The measure was an about-face from an earlier proposal backed by automakers, consumer groups and some rental car companies, which would have allowed rental cars with known defects to continue to be driven, as long as those defects were disclosed to consumers. NHTSA asked lawmakers to consider the proposal on pulling defective cars off the road in February.

The bill’s opponents said the revised amendment could harm consumers by filling dealerships with rental cars waiting to be repaired.

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By on July 14, 2015

Hummer H3. Photo courtesy wikipedia.org

Jalopnik has an interesting story today about how General Motors negotiated its way into recalling 200,000 Hummers only after the National Highway Traffic Safety Administration threatened to launch a formal investigation.

Last week, Hummer recalled nearly 200,000 SUVs due to an increased fire risk because of a faulty HVAC harness that could melt and catch fire.

GM knew about the problem in 2008, Jalopnik writes, and did nothing until issuing a recall this July.

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By on July 12, 2015

Barack Obama + Connected Vehicles

Car dealerships may be forced to pay some of their employees more under new overtime rules proposed by President Barack Obama, Automotive News is reporting.

The proposed overhaul for employees who make less than $50,000 a year could impact dealers who make a significant portion of their earnings from salary, rather than commission.

The suggested overtime rules would apply to roughly 40 percent of the American workforce, rather than the 8 percent the current rules apply to now. The Department of Labor estimates more than 5 million workers would be covered by the new rules.

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By on July 12, 2015

All you need is love. Strickland. Picture courtesy detnews.comThe National Highway Traffic Safety Administration is blocking former chief David Strickland from testifying in a California civil lawsuit for Toyota on issues regarding its push-button start systems in some of its cars.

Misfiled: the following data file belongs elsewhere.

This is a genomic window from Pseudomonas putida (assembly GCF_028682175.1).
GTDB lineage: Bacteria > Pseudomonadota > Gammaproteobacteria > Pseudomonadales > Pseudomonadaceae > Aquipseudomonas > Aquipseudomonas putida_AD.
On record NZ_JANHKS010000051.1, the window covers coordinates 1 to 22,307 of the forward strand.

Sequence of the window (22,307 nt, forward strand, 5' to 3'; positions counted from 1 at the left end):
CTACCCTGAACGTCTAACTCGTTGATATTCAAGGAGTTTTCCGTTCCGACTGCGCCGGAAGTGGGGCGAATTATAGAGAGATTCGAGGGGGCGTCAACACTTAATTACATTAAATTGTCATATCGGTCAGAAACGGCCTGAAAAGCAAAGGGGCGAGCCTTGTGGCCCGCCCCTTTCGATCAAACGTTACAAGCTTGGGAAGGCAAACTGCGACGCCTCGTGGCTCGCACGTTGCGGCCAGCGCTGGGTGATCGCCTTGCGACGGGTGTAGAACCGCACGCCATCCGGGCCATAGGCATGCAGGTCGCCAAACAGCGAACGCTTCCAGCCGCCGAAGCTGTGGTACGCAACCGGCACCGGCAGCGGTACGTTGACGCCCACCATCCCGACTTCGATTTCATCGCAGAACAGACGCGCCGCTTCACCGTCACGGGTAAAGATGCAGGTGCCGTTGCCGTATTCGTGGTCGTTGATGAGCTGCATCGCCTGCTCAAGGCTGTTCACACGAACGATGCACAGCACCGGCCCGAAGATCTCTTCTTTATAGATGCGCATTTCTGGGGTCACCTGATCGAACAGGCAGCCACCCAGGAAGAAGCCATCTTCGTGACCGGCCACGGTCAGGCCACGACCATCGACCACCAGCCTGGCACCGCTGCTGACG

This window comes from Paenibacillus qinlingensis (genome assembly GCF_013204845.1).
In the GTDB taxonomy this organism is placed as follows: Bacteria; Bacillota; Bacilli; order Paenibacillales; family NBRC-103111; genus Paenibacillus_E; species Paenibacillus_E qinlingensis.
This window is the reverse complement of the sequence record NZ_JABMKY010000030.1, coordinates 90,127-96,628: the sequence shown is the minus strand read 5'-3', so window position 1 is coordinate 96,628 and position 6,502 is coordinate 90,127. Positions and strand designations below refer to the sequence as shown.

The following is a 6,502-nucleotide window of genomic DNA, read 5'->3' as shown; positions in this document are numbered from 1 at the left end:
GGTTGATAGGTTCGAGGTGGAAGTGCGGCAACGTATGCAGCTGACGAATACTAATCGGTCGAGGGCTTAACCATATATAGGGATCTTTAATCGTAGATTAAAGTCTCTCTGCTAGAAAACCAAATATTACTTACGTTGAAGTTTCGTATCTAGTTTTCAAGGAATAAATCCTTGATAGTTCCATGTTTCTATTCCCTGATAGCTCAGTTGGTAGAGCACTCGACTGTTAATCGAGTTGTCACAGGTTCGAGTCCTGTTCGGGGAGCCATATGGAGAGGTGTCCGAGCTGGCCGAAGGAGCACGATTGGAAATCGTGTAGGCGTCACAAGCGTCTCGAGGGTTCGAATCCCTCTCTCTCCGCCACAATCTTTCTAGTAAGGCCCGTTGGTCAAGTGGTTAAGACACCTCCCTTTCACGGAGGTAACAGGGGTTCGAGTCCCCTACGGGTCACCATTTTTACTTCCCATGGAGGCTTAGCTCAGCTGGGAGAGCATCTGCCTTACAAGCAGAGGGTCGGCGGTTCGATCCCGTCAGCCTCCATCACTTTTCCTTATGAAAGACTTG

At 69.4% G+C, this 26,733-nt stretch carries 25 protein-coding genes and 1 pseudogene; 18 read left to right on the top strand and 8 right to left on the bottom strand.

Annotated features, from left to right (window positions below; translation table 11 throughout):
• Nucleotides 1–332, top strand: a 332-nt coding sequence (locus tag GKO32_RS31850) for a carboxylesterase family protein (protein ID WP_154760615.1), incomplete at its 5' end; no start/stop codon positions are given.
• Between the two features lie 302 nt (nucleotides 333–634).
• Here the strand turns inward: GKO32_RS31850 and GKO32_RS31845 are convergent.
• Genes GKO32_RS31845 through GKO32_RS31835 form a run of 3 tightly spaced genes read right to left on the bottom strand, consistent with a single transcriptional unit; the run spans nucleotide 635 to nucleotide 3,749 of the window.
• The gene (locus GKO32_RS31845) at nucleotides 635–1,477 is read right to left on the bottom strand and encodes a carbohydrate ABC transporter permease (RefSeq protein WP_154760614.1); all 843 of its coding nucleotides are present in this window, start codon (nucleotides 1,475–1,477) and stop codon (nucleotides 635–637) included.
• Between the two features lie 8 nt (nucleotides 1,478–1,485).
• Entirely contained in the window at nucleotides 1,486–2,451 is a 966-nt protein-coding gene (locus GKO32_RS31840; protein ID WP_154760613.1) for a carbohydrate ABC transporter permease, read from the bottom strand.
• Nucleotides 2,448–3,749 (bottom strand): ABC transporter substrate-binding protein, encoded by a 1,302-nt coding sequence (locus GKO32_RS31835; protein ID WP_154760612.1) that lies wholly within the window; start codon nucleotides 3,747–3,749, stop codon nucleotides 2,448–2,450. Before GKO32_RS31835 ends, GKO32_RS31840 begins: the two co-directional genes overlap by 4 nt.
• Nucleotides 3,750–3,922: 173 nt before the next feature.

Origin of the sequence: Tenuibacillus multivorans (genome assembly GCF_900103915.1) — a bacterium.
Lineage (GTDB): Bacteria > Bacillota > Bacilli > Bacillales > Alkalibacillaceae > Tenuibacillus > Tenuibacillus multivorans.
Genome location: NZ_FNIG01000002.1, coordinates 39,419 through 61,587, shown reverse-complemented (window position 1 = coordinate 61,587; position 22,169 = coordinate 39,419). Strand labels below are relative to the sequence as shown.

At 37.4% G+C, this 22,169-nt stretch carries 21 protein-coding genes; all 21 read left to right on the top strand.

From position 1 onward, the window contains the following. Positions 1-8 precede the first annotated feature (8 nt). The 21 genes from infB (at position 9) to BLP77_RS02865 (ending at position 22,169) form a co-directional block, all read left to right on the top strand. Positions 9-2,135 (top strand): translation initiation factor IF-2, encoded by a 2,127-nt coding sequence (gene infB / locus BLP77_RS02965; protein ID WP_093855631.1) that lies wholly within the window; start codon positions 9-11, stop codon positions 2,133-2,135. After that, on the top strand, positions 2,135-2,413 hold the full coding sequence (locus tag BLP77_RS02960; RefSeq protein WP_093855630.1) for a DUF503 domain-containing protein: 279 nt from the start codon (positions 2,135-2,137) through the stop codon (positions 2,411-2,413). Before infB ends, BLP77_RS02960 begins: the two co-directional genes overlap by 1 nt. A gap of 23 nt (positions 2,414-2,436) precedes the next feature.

According to the Detroit News, NHTSA officials told lawyers in a letter that Strickland would be barred from testifying in the case as an expert witness.

“The agency has been roundly criticized for its relationship with Toyota in terms of recent enforcement actions, particularly regarding unintended acceleration,” NHTSA’s lawyer wrote in the letter. “Given this history, Mr. Strickland’s testimony as a former NHTSA administrator describing Toyota’s actions or conduct in this matter with approval, will likely diminish the agency’s ability to pursue a vigorous enforcement review of Toyota moving forward.”

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By on July 10, 2015

A recalled Chevy Cobalt ignition switch is seen at Raymond Chevrolet in Antioch

 

Two proposals for reforms to how the U.S. handles safety recalls and penalizes automakers are winding through a Senate committee.

A proposal backed by three Senate Democrats would make automakers include a recall warning light in the dashboard of new cars to notify owners of a safety recall and lift the cap on delayed recall fines and more. A less-aggressive proposal put forward by Republicans would require dealers to notify owners if their cars have been recalled, something most automakers already do but aren’t required by law.

The National Highway Traffic Safety Administration estimates that 25 percent of recalls are never completed.